Iran Says Trump Is No 'Tough Guy' After He Told Country Not to 'F**k With Us'

A senior Iranian official has given Newsweek his country's response to President Donald Trump's harsh language against the Islamic Republic, which the United States has pressured with economic restrictions and military threats.

Lashing out in an interview Friday with conservative radio host Rush Limbaugh, Trump dropped the F-bomb on a country he has accused of funding militant groups, targeting U.S. interests in the Middle East and secretly pursuing a nuclear weapon.

"If you f*ck around with us, if you do something bad to us, we are gonna do things to you that have never been done before," a COVID-19-positive Trump said, arguing Tehran "knows that and has been put on notice."

Alireza Miryousefi, the spokesperson for Iran's permanent mission to the United Nations, hit back shortly after, dismissing the U.S. leader's words as electioneering.

"Mr. Trump's attempt to portray himself as a tough guy is unsurprising as the Presidential election in America is fast approaching," Miryousefi told Newsweek.

He said Iran and its people would not back down in the face of these remarks, nor by the Trump's administration decision Thursday to double down on sanctions that chokes Iran's financial sector as it suffers the dual effects of an economic crisis and the COVID-19 pandemic, or even military actions like the January killing of Quds Force commander Qassem Soleimani in Iraq.

"The US is waging a cruel and illegal economic war, tantamount to economic terrorism, on the people of Iran," Miryousefi said. "The U.S. also cowardly assassinated general Suleimani, a hero in the fight against Daesh and other terrorists, while he was the official guest of the Iraqi government on a peace mission."

"The people of Iran have proven to be resilient and not intimidated by such inappropriate, irresponsible and empty rhetoric," he added.

Miryousefi then quoted Iranian Foreign Minister Mohammad Javad Zarif: "Never threaten an Iranian!"

donald, trump, white, house, covid-19
President Donald Trump speaks during a video recorded on the White House lawn and published by his Twitter account on October 8. The president has limited his appearances since being diagnosed with COVID-19 and briefly hospitalized at Walter Reed National Military Medical Center. Donald J. Trump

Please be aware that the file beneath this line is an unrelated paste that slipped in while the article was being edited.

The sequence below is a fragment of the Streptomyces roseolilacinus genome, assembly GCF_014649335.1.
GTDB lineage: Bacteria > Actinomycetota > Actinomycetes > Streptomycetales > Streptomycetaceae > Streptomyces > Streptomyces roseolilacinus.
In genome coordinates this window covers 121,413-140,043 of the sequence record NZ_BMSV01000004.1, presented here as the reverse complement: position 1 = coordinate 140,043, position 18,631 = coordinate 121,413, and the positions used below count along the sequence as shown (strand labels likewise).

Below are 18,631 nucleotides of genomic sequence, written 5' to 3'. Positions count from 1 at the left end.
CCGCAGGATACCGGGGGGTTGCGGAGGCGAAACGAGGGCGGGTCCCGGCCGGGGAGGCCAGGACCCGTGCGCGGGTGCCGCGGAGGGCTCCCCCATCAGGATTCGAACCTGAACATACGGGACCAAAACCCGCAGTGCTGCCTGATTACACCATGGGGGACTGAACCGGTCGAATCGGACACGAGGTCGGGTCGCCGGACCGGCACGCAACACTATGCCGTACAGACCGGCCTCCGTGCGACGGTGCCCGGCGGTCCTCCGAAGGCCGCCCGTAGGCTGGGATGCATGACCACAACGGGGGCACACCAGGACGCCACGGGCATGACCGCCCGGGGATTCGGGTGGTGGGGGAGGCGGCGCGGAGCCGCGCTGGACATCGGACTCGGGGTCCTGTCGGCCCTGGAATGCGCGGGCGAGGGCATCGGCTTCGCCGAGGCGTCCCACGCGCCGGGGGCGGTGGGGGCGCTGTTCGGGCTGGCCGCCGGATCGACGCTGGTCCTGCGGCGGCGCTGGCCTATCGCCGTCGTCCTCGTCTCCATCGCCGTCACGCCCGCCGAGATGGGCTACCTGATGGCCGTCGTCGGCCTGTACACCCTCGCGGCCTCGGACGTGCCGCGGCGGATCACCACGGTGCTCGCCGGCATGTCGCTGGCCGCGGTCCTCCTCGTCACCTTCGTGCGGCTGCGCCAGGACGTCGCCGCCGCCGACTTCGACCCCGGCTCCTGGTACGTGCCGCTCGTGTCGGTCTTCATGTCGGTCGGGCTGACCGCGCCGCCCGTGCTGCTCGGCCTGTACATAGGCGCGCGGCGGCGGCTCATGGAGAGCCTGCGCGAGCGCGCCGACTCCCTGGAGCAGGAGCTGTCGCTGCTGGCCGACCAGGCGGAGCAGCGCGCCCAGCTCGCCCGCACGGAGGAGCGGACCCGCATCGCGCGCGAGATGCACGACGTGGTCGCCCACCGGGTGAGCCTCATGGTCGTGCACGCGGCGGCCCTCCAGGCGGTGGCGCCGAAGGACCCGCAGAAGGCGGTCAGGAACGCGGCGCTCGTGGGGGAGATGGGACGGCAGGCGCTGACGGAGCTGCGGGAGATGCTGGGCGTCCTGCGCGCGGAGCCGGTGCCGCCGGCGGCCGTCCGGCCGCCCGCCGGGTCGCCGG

Zarif famously uttered the words during the tough 2015 negotiations that resulted in the Joint Comprehensive Plan of Action, better known as the Iran nuclear deal. The agreement, endorsed by both the U.S. and Iran, as well as China, France, Germany, Russia and the United Kingdom, lifted international sanctions against Iran in exchange for the country severely curbing its nuclear production.

Under Trump, however, Washington withdrew from the deal in May 2018. The U.S. has since steadily imposed measures designed to isolate the Iranian economy, damaging its trade ties and sending its currency plummeting.

The latest, broadside sanctions swept across Iran's major banks in the wake of what the U.S. alone argued was the end of the Iran deal as a result of a formal request to the United Nations by the Trump administration. Neither the U.N. nor other parties to the nuclear accord have recognized this decision, but Iranians felt the blow nonetheless.

"Amid Covid19 pandemic, U.S. regime wants to blow up our remaining channels to pay for food & medicine," Zarif tweeted on Thursday.

"Iranians WILL survive this latest of cruelties," he argued. "But conspiring to starve a population is a crime against humanity. Culprits & enablers—who block our money—WILL face justice."

But the damage done to Iran has been a source of pride for the Trump administration, which considers the country to be "the world's largest state sponsor of terrorism." Secretary of State Mike Pompeo touted the president's "real progress" since taking in confronting Tehran since taking office in 2017.

"We've denied tens of billions of dollars in wealth for these terrorists that threaten Israel and threaten Europe and threaten the United States," Pompeo told radio host Larry O'Connor in an interview on Friday.

The top U.S. diplomat said there was still "more work to do."

"We are aiming to continue and we hope that four more years will deliver really good outcomes: increased security for the Middle East, increased security for the people of Israel, and a less destabilizing region so that the people of the United States don't have a threat to the homeland as well," Pompeo explained.

Trump's tenure has also been marked by a severe rise in tensions in the Persian Gulf region and the Strait of Hormuz, the world's most important maritime oil chokepoint. The White House has vowed to bring Iran's trade to zero, a policy point that has spurred Iranian threats to close the crucial trade route.

Iran has continued to find partners, however, including fellow U.S.-blacklisted Venezuela. Citing data by Refinitiv Eikon, Reuters reported Friday that an Iranian vessel had left the Latin American country carrying 1.9 million barrels of heavy crude.

Venezuelan Vice Minister for North America Carlos Ron recently described to Newsweek his country's trade with Iran as "done in exercise of our sovereignty and under all legal parameters."

He urged the international community to instead focus on U.S. unilateral actions that have been denounced or ignored by most of the international community.

"The United States is currently the greatest threat to world peace and stability," the Venezuelan official said.

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